The drug was ingested either orally or anally.
Michelle Rice. Photo via Facebook
A 31-year-old Edmonton woman has been charged with second-degree murder after her newborn daughter died of a lethal meth overdose.
According to police, paramedics were called to the home of 31-year-old Michelle Rice on March 29 and took her 11-day-old baby girl to hospital.
"She was pronounced deceased shortly thereafter," Edmonton police spokesman Scott Pattison told reporters. On April 6, homicide detectives were called onto the file, following the baby's autopsy report that "confirmed that the baby had a lethal dose of methamphetamine in her body, which was deemed to be the cause of death."
Rice was charged Thursday.
Pattison said the baby could not have ingested that amount of meth through breast milk.
"There are two ways the baby could have ingested the methamphetamine—either anally or orally."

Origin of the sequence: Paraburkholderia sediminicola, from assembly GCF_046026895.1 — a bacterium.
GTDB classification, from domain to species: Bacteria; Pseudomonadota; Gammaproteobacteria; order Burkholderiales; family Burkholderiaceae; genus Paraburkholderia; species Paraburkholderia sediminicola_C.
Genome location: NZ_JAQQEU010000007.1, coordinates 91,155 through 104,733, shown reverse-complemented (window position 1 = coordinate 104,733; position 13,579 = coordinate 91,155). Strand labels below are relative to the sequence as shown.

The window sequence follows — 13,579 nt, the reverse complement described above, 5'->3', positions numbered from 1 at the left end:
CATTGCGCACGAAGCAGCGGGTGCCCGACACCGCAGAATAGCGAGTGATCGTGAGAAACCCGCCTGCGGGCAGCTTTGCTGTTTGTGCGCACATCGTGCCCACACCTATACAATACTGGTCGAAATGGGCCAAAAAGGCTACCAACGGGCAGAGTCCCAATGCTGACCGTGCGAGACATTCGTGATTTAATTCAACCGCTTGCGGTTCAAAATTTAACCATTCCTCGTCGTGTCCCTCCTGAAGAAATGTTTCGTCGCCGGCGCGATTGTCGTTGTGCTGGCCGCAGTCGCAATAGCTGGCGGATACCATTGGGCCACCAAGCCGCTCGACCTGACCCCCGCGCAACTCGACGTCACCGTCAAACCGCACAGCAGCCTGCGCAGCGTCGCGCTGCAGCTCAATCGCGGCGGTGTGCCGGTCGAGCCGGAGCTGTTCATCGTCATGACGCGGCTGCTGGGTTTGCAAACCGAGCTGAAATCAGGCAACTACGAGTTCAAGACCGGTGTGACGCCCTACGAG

He said she also has a young son who is staying with his dad, according to Postmedia News. Detectives now want to speak with anyone who visited Rice's home in the days before the baby died.
While the case marks an extreme circumstance, parents who are drug users have been thrust into the spotlight lately.
Last fall, Ohio police shared a photo of a couple passed out in the front seats of their car—apparently overdosing on heroin—while their toddler sat in the back seat.
While cops have said they want the public to know the realities of addiction, others argue images like these only serve to further stigmatize drug users.
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